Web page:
Causes and treatment of hot flashes during menopause

Menopause is a natural stage in a woman's life, which occurs naturally between the ages of forty-five and fifty-five, or it may occur earlier than that for several reasons, including cancer and chemotherapy. Like any stage in a woman's life, menopause is accompanied by many symptoms, perhaps the most famous of which are hot flashes, which we will review in detail in this article.

Published on:Apr 4th 2024
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What are hot flashes?

A hot flash is a sudden, intense feeling of heat in the upper body, lasting from thirty seconds to a few minutes. Hot flashes occur during menopause Due to the decline in estrogen and the change in hormone levels, which makes the hypothalamus in the brain think that the body temperature has risen, as this hormonal imbalance affects the natural body temperature. Therefore, the brain instructs the sweat glands to work to cool the body. It is a symptom of perimenopause and menopause, which affects more than 80% of women. A hot flash may be accompanied by other symptoms, such as:

  • Excessive sweating.
  • Night sweats if flashes occur during sleep.
  • Skin redness.
  • Headache.
  • Dizziness.
  • Heart palpitations.
  • Anxiety.
  • Chills.

Hot flashes and The Thyroid

Hyperthyroidism and increased production of thyroid hormone also cause hot flashes, as increased activity of the thyroid affects the functioning of the hypothalamus and pituitary gland, which leads to hot flashes and sweating.

When do hot flashes end?

Studies have shown that hot flashes begin in the premenopausal stage and last after menopause for a period of four or five years. It has also been shown that it lasts longer if it starts early in a woman's life.


 without needing treatment. But if these flashes recur several times to the point that they disrupt your daily activities, you can resort to available treatment options, which include:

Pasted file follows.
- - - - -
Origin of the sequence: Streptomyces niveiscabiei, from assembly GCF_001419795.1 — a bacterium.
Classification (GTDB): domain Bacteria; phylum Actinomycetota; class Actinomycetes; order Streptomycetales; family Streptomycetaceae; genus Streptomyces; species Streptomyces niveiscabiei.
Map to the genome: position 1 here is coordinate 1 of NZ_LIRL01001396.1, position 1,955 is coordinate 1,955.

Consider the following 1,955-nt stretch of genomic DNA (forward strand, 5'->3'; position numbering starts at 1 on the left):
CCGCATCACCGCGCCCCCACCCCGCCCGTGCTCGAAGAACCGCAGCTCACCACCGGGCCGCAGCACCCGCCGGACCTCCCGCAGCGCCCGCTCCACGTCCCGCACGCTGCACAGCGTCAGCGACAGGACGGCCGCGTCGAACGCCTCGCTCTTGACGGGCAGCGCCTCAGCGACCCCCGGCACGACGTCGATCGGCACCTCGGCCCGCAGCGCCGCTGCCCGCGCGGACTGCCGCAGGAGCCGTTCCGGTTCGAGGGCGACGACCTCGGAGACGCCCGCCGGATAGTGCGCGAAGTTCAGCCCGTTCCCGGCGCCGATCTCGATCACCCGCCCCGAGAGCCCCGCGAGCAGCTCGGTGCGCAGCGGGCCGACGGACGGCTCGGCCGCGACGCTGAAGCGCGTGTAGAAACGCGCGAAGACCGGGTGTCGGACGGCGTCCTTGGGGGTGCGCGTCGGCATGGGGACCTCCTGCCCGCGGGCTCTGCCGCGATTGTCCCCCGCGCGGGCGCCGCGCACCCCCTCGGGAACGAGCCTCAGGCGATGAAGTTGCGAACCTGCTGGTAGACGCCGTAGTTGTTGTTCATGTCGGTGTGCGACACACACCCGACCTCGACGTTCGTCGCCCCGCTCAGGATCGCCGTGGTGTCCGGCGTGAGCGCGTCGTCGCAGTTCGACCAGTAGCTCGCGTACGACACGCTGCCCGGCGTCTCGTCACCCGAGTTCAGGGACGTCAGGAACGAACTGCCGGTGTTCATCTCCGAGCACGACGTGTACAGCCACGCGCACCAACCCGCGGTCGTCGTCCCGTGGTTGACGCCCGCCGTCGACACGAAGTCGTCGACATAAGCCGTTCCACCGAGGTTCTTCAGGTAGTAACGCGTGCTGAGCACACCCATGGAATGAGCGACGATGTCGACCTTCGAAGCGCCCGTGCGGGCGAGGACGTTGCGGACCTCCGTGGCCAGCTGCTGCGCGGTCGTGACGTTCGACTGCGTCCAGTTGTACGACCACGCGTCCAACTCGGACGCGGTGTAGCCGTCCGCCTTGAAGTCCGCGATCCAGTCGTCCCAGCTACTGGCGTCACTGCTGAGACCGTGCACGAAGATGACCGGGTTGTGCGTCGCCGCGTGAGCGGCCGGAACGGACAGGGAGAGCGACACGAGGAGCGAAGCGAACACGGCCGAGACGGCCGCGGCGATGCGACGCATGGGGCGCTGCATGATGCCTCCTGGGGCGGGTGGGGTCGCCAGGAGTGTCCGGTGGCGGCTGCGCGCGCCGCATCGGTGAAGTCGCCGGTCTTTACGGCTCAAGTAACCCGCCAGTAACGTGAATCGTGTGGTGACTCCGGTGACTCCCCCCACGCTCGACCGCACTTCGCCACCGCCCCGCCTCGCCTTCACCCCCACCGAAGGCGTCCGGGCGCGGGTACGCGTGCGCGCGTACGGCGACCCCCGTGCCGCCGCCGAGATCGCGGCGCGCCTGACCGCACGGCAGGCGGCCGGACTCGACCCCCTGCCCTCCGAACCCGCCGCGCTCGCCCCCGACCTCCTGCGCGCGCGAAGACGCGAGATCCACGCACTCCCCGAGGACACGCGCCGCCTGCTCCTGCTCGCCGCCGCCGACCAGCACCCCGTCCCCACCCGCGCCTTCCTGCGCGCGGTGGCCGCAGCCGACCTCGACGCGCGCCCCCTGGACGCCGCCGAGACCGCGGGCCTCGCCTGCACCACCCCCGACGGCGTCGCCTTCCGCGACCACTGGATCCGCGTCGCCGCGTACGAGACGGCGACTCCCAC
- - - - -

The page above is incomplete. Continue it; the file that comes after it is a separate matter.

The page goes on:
• Talk to your doctor about the possibility of prescribing hormone replacement therapy or bioidentical hormones.
  • Stop smoking and drinking alcohol.
  • Exercise regularly, take precautions so that exercise does not increase the severity of flashes, and work out in a cool place while wearing light clothing.
  • Maintain a healthy weight and lose any excess weight, as obesity increases the severity of flashes.
  • Avoid spicy foods.
  • Reduce caffeine consumption.
  • .
  • .
  • Drink enough water, and drink cold, refreshing drinks.
  • Practice yoga and meditation.
  • Resort to cognitive behavioral therapy if symptoms of stress and anxiety increase.
  • Practice deep breathing.
  • Take vitamin E supplements.
  • Acupuncture.
  • Add ground flax seeds to foods.
  • Eat foods rich in estrogen, known as phytoestrogens.
  • Evening primrose oil supplements.
  • Eat black cohosh.


Most women experience hot flashes and night sweats during menopause. Some women only experience occasional hot flashes that don't interfere with daily life, but for others, they can be very uncomfortable.

Home remedies can be used to help with menopausal symptoms, and in severe cases, they can use medications prescribed by a specialist, including hormonal treatments.

It is recommended to talk to your doctor about the best and safest ways to relieve symptoms, as these methods can vary from one woman to another.

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